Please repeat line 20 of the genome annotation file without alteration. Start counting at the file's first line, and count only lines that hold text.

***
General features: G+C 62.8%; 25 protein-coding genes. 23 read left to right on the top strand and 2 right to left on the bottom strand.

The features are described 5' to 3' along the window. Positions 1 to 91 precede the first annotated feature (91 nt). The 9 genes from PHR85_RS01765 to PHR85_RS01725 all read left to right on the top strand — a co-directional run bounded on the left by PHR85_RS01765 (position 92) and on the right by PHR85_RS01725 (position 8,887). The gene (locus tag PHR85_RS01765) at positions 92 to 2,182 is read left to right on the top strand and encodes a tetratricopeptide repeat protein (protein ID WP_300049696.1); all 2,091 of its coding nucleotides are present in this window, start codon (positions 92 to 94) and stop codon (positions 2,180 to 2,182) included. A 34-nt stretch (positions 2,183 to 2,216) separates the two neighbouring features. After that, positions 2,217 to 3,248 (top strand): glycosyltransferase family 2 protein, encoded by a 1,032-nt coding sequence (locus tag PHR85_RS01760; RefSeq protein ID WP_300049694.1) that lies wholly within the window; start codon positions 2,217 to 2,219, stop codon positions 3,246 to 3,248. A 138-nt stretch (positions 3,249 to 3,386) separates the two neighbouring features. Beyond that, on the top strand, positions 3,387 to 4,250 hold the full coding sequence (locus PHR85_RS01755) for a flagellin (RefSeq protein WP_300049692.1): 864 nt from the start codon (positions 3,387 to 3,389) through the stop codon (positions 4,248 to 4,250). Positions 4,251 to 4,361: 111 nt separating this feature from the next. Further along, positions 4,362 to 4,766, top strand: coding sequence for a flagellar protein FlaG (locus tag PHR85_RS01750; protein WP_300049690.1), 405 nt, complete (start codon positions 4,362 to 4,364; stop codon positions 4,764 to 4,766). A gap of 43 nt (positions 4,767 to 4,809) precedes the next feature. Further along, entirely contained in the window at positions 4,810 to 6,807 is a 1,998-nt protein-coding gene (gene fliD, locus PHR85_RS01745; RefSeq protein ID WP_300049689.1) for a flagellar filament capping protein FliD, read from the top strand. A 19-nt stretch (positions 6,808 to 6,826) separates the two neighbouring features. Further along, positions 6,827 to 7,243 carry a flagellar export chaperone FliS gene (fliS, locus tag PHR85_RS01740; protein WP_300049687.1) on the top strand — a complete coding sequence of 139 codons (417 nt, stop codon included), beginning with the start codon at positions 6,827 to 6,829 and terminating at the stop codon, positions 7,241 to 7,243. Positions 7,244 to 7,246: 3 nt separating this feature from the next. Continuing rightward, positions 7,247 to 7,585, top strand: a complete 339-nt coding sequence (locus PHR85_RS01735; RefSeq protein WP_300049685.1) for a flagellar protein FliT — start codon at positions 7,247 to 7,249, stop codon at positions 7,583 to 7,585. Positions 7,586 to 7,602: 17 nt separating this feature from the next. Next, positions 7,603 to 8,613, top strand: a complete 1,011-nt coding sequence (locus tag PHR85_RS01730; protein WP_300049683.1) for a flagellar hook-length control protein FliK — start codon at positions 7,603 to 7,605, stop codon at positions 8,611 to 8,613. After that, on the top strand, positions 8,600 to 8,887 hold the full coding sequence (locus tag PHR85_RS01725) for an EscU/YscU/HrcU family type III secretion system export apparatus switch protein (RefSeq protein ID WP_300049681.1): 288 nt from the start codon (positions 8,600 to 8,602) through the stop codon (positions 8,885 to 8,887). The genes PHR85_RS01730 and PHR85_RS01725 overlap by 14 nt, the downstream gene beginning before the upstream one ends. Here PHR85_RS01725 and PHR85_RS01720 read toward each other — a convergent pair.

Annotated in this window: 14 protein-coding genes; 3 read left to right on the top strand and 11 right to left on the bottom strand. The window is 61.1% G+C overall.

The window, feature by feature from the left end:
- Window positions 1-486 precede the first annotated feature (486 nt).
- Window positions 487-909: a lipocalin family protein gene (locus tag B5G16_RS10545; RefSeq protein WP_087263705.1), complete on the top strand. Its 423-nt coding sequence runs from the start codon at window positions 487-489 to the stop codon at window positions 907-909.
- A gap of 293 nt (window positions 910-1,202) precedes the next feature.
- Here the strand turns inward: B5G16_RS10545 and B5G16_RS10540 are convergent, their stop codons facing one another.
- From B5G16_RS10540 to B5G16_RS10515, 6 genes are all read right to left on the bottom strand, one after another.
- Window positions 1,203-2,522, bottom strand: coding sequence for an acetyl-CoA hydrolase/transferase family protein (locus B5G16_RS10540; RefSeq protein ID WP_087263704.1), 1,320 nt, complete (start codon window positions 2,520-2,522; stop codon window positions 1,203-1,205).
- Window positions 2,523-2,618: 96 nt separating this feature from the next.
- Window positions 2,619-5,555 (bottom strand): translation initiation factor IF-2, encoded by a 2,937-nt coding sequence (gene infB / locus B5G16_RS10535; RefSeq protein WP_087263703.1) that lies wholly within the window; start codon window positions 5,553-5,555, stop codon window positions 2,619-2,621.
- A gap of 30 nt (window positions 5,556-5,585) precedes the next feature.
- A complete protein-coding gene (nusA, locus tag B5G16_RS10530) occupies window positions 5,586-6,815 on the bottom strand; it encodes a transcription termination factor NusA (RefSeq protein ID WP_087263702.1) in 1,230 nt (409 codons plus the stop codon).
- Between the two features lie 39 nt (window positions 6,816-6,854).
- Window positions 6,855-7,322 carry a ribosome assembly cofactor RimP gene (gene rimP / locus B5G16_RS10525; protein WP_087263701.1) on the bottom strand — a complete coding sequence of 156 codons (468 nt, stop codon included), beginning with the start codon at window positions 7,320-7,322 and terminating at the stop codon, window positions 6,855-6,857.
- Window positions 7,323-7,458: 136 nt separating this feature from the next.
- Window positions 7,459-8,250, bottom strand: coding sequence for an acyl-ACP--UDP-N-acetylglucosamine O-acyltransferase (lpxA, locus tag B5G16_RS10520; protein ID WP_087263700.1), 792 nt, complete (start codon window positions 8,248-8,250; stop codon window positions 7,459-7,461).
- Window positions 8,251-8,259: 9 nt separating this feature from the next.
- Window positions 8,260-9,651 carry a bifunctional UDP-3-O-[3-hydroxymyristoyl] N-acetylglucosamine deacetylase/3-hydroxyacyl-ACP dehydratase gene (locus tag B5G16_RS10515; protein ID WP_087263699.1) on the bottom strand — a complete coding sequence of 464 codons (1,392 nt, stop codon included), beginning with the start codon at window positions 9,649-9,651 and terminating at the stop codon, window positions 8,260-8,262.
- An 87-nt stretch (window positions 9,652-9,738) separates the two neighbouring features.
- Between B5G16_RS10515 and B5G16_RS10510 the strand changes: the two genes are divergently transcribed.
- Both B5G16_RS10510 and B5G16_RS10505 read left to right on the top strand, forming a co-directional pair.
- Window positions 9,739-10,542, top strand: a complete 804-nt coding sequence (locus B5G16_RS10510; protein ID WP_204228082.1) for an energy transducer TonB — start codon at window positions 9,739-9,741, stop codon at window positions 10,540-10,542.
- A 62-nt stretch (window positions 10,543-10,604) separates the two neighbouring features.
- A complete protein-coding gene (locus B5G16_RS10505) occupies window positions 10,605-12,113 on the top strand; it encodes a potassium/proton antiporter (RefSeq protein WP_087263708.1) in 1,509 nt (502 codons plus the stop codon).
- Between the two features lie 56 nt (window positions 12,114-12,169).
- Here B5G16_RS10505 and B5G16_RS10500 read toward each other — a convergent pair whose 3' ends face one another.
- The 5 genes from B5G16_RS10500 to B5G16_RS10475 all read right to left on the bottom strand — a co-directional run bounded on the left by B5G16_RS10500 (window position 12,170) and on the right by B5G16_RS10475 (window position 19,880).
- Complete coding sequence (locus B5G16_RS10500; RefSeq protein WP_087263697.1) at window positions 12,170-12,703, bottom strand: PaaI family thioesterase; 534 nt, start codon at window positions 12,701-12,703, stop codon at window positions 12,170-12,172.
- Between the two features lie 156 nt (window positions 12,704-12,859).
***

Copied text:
- Window positions 8,260-9,651 carry a bifunctional UDP-3-O-[3-hydroxymyristoyl] N-acetylglucosamine deacetylase/3-hydroxyacyl-ACP dehydratase gene (locus tag B5G16_RS10515; protein ID WP_087263699.1) on the bottom strand — a complete coding sequence of 464 codons (1,392 nt, stop codon included), beginning with the start codon at window positions 9,649-9,651 and terminating at the stop codon, window positions 8,260-8,262.